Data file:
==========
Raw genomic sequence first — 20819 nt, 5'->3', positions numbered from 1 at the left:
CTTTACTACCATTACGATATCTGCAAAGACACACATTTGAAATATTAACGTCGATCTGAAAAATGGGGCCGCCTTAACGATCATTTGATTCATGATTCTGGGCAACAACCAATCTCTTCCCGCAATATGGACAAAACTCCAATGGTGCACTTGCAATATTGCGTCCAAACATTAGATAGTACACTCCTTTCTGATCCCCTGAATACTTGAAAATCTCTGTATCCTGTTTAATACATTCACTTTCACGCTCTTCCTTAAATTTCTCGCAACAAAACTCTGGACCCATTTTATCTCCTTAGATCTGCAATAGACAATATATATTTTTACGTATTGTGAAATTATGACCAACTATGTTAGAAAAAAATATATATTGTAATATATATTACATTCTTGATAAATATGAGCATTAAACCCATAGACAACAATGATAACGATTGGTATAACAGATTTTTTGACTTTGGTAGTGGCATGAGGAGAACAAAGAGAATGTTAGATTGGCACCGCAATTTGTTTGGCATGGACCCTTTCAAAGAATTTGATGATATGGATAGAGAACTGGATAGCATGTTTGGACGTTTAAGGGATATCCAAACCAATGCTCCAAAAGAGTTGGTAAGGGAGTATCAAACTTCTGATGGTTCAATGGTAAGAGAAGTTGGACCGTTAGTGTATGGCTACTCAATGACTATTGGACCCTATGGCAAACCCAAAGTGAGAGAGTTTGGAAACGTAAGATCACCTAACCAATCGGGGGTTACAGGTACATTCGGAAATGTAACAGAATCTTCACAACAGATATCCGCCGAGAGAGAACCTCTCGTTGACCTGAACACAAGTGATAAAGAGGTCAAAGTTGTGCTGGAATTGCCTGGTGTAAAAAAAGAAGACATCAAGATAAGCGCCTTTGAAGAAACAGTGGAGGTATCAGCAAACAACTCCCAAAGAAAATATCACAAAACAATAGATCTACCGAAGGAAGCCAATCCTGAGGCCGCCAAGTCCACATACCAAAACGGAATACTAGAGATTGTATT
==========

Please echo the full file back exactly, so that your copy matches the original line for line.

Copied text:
Raw genomic sequence first — 20819 nt, 5'->3', positions numbered from 1 at the left:
CTTTACTACCATTACGATATCTGCAAAGACACACATTTGAAATATTAACGTCGATCTGAAAAATGGGGCCGCCTTAACGATCATTTGATTCATGATTCTGGGCAACAACCAATCTCTTCCCGCAATATGGACAAAACTCCAATGGTGCACTTGCAATATTGCGTCCAAACATTAGATAGTACACTCCTTTCTGATCCCCTGAATACTTGAAAATCTCTGTATCCTGTTTAATACATTCACTTTCACGCTCTTCCTTAAATTTCTCGCAACAAAACTCTGGACCCATTTTATCTCCTTAGATCTGCAATAGACAATATATATTTTTACGTATTGTGAAATTATGACCAACTATGTTAGAAAAAAATATATATTGTAATATATATTACATTCTTGATAAATATGAGCATTAAACCCATAGACAACAATGATAACGATTGGTATAACAGATTTTTTGACTTTGGTAGTGGCATGAGGAGAACAAAGAGAATGTTAGATTGGCACCGCAATTTGTTTGGCATGGACCCTTTCAAAGAATTTGATGATATGGATAGAGAACTGGATAGCATGTTTGGACGTTTAAGGGATATCCAAACCAATGCTCCAAAAGAGTTGGTAAGGGAGTATCAAACTTCTGATGGTTCAATGGTAAGAGAAGTTGGACCGTTAGTGTATGGCTACTCAATGACTATTGGACCCTATGGCAAACCCAAAGTGAGAGAGTTTGGAAACGTAAGATCACCTAACCAATCGGGGGTTACAGGTACATTCGGAAATGTAACAGAATCTTCACAACAGATATCCGCCGAGAGAGAACCTCTCGTTGACCTGAACACAAGTGATAAAGAGGTCAAAGTTGTGCTGGAATTGCCTGGTGTAAAAAAAGAAGACATCAAGATAAGCGCCTTTGAAGAAACAGTGGAGGTATCAGCAAACAACTCCCAAAGAAAATATCACAAAACAATAGATCTACCGAAGGAAGCCAATCCTGAGGCCGCCAAGTCCACATACCAAAACGGAATACTAGAGATTGTATT